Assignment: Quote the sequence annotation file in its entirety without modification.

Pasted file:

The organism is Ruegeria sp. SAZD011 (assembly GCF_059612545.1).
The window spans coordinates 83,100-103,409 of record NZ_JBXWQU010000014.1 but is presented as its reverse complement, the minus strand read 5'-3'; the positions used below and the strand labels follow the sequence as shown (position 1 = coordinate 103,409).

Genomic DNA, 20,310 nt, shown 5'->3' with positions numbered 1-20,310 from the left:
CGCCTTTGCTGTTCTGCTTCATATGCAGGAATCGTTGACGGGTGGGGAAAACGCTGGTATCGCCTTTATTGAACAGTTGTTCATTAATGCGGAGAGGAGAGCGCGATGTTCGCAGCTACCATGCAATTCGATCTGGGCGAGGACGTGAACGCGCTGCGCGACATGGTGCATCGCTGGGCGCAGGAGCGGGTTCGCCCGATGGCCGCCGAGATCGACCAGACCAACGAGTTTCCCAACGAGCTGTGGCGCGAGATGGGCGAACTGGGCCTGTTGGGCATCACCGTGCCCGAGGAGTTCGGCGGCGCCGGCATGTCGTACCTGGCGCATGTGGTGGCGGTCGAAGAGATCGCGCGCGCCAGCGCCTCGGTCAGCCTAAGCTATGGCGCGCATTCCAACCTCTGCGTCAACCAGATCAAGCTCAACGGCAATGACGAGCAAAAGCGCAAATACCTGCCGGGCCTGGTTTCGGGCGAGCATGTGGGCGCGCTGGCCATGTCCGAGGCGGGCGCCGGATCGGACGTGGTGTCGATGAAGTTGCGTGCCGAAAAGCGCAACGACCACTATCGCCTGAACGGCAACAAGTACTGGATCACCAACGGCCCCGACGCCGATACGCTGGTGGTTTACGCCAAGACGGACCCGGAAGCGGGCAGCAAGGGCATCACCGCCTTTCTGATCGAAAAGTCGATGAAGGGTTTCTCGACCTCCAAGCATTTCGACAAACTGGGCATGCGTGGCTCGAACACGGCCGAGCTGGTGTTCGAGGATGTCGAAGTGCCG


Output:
The organism is Ruegeria sp. SAZD011 (assembly GCF_059612545.1).
The window spans coordinates 83,100-103,409 of record NZ_JBXWQU010000014.1 but is presented as its reverse complement, the minus strand read 5'-3'; the positions used below and the strand labels follow the sequence as shown (position 1 = coordinate 103,409).

Genomic DNA, 20,310 nt, shown 5'->3' with positions numbered 1-20,310 from the left:
CGCCTTTGCTGTTCTGCTTCATATGCAGGAATCGTTGACGGGTGGGGAAAACGCTGGTATCGCCTTTATTGAACAGTTGTTCATTAATGCGGAGAGGAGAGCGCGATGTTCGCAGCTACCATGCAATTCGATCTGGGCGAGGACGTGAACGCGCTGCGCGACATGGTGCATCGCTGGGCGCAGGAGCGGGTTCGCCCGATGGCCGCCGAGATCGACCAGACCAACGAGTTTCCCAACGAGCTGTGGCGCGAGATGGGCGAACTGGGCCTGTTGGGCATCACCGTGCCCGAGGAGTTCGGCGGCGCCGGCATGTCGTACCTGGCGCATGTGGTGGCGGTCGAAGAGATCGCGCGCGCCAGCGCCTCGGTCAGCCTAAGCTATGGCGCGCATTCCAACCTCTGCGTCAACCAGATCAAGCTCAACGGCAATGACGAGCAAAAGCGCAAATACCTGCCGGGCCTGGTTTCGGGCGAGCATGTGGGCGCGCTGGCCATGTCCGAGGCGGGCGCCGGATCGGACGTGGTGTCGATGAAGTTGCGTGCCGAAAAGCGCAACGACCACTATCGCCTGAACGGCAACAAGTACTGGATCACCAACGGCCCCGACGCCGATACGCTGGTGGTTTACGCCAAGACGGACCCGGAAGCGGGCAGCAAGGGCATCACCGCCTTTCTGATCGAAAAGTCGATGAAGGGTTTCTCGACCTCCAAGCATTTCGACAAACTGGGCATGCGTGGCTCGAACACGGCCGAGCTGGTGTTCGAGGATGTCGAAGTGCCG